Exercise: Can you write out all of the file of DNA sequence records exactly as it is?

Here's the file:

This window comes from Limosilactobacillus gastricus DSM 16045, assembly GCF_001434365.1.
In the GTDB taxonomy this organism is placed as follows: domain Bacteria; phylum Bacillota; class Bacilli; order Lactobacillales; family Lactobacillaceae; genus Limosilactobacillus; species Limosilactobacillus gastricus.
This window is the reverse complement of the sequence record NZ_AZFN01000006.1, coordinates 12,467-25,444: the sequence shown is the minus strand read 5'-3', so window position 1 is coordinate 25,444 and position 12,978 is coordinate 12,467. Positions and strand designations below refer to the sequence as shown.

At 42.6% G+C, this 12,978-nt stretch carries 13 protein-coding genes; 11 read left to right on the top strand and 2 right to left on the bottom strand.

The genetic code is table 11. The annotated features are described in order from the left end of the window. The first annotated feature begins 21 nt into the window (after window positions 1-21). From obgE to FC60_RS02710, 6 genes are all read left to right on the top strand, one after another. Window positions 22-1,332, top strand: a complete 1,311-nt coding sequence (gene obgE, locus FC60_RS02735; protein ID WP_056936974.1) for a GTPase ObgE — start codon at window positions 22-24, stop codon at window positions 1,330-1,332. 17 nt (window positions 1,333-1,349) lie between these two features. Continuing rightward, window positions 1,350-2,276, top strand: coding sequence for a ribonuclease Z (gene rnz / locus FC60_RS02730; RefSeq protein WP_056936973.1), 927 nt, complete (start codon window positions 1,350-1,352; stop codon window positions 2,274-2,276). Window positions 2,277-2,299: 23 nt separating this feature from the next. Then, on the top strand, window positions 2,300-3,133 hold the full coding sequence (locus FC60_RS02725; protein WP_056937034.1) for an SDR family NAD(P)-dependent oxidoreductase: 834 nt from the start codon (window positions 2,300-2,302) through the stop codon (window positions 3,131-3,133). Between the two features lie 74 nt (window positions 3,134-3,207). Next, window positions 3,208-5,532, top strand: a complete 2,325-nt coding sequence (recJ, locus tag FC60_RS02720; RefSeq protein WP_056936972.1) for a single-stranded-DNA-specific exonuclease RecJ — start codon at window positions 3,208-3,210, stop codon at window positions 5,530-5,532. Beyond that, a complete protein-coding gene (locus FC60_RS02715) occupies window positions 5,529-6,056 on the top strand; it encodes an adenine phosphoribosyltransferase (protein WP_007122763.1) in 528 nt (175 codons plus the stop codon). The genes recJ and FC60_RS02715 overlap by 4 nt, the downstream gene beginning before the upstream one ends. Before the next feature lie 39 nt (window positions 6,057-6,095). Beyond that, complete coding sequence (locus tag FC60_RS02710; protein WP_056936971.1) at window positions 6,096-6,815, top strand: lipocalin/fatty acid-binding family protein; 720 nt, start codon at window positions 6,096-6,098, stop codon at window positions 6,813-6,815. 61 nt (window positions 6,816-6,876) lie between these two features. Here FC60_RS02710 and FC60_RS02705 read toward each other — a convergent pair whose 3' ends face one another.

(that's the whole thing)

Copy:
This window comes from Limosilactobacillus gastricus DSM 16045, assembly GCF_001434365.1.
In the GTDB taxonomy this organism is placed as follows: domain Bacteria; phylum Bacillota; class Bacilli; order Lactobacillales; family Lactobacillaceae; genus Limosilactobacillus; species Limosilactobacillus gastricus.
This window is the reverse complement of the sequence record NZ_AZFN01000006.1, coordinates 12,467-25,444: the sequence shown is the minus strand read 5'-3', so window position 1 is coordinate 25,444 and position 12,978 is coordinate 12,467. Positions and strand designations below refer to the sequence as shown.

At 42.6% G+C, this 12,978-nt stretch carries 13 protein-coding genes; 11 read left to right on the top strand and 2 right to left on the bottom strand.

The genetic code is table 11. The annotated features are described in order from the left end of the window. The first annotated feature begins 21 nt into the window (after window positions 1-21). From obgE to FC60_RS02710, 6 genes are all read left to right on the top strand, one after another. Window positions 22-1,332, top strand: a complete 1,311-nt coding sequence (gene obgE, locus FC60_RS02735; protein ID WP_056936974.1) for a GTPase ObgE — start codon at window positions 22-24, stop codon at window positions 1,330-1,332. 17 nt (window positions 1,333-1,349) lie between these two features. Continuing rightward, window positions 1,350-2,276, top strand: coding sequence for a ribonuclease Z (gene rnz / locus FC60_RS02730; RefSeq protein WP_056936973.1), 927 nt, complete (start codon window positions 1,350-1,352; stop codon window positions 2,274-2,276). Window positions 2,277-2,299: 23 nt separating this feature from the next. Then, on the top strand, window positions 2,300-3,133 hold the full coding sequence (locus FC60_RS02725; protein WP_056937034.1) for an SDR family NAD(P)-dependent oxidoreductase: 834 nt from the start codon (window positions 2,300-2,302) through the stop codon (window positions 3,131-3,133). Between the two features lie 74 nt (window positions 3,134-3,207). Next, window positions 3,208-5,532, top strand: a complete 2,325-nt coding sequence (recJ, locus tag FC60_RS02720; RefSeq protein WP_056936972.1) for a single-stranded-DNA-specific exonuclease RecJ — start codon at window positions 3,208-3,210, stop codon at window positions 5,530-5,532. Beyond that, a complete protein-coding gene (locus FC60_RS02715) occupies window positions 5,529-6,056 on the top strand; it encodes an adenine phosphoribosyltransferase (protein WP_007122763.1) in 528 nt (175 codons plus the stop codon). The genes recJ and FC60_RS02715 overlap by 4 nt, the downstream gene beginning before the upstream one ends. Before the next feature lie 39 nt (window positions 6,057-6,095). Beyond that, complete coding sequence (locus tag FC60_RS02710; protein WP_056936971.1) at window positions 6,096-6,815, top strand: lipocalin/fatty acid-binding family protein; 720 nt, start codon at window positions 6,096-6,098, stop codon at window positions 6,813-6,815. 61 nt (window positions 6,816-6,876) lie between these two features. Here FC60_RS02710 and FC60_RS02705 read toward each other — a convergent pair whose 3' ends face one another.